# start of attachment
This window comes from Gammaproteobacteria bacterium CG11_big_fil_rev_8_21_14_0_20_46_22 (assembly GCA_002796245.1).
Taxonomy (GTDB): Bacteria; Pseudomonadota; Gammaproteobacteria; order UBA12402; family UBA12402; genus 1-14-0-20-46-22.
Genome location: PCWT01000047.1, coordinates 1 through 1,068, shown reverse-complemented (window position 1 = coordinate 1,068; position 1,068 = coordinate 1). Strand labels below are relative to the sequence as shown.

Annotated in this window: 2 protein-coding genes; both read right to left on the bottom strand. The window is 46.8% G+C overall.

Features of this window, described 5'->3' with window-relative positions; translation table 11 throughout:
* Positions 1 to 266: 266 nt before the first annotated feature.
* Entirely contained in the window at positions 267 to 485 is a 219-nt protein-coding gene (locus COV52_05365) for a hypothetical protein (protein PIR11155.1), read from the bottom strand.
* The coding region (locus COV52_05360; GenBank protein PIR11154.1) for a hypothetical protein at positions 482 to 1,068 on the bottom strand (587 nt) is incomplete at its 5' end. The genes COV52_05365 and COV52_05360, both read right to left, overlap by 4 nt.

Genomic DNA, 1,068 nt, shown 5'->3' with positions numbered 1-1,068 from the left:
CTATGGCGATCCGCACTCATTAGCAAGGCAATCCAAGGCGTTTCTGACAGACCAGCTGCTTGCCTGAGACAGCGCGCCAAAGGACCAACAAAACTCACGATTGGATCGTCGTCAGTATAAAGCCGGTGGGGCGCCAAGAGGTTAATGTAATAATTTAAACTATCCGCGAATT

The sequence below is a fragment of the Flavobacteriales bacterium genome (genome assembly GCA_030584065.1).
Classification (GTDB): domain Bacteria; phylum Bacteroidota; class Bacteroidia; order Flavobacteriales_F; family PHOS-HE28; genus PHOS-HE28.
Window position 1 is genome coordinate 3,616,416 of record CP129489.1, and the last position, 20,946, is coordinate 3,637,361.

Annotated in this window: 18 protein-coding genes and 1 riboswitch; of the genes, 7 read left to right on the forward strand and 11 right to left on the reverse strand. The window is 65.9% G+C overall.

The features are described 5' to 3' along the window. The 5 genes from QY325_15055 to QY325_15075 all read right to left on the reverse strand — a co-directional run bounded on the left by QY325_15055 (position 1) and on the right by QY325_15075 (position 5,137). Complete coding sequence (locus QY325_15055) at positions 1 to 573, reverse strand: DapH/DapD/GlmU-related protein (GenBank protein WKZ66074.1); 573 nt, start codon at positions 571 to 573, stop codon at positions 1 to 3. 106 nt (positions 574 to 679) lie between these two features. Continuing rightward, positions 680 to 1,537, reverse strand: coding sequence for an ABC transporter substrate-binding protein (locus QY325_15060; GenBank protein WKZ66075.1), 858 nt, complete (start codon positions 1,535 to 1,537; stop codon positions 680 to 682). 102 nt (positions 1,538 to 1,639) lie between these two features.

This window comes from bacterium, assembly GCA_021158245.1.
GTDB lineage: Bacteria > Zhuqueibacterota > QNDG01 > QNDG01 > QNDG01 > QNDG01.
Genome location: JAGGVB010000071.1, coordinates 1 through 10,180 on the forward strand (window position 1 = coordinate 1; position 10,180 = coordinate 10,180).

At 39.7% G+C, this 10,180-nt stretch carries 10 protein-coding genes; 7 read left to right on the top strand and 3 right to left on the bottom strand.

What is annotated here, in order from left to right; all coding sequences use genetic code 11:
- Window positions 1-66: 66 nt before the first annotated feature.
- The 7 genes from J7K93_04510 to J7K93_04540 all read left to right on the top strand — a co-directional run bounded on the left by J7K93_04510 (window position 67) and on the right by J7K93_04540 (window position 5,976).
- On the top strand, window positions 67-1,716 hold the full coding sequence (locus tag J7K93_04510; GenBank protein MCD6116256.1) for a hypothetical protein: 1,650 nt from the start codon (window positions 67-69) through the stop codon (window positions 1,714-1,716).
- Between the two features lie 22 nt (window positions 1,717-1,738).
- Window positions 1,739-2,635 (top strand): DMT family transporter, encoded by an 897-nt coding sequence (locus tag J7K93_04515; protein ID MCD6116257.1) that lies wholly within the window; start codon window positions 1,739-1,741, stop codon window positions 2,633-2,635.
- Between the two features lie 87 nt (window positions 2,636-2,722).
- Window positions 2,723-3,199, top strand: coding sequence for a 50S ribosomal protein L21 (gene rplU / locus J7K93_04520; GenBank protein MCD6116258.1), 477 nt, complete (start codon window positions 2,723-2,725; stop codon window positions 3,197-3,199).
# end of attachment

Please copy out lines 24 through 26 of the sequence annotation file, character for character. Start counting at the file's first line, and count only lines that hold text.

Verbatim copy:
- Between the two features lie 22 nt (window positions 1,717-1,738).
- Window positions 1,739-2,635 (top strand): DMT family transporter, encoded by an 897-nt coding sequence (locus tag J7K93_04515; protein ID MCD6116257.1) that lies wholly within the window; start codon window positions 1,739-1,741, stop codon window positions 2,633-2,635.
- Between the two features lie 87 nt (window positions 2,636-2,722).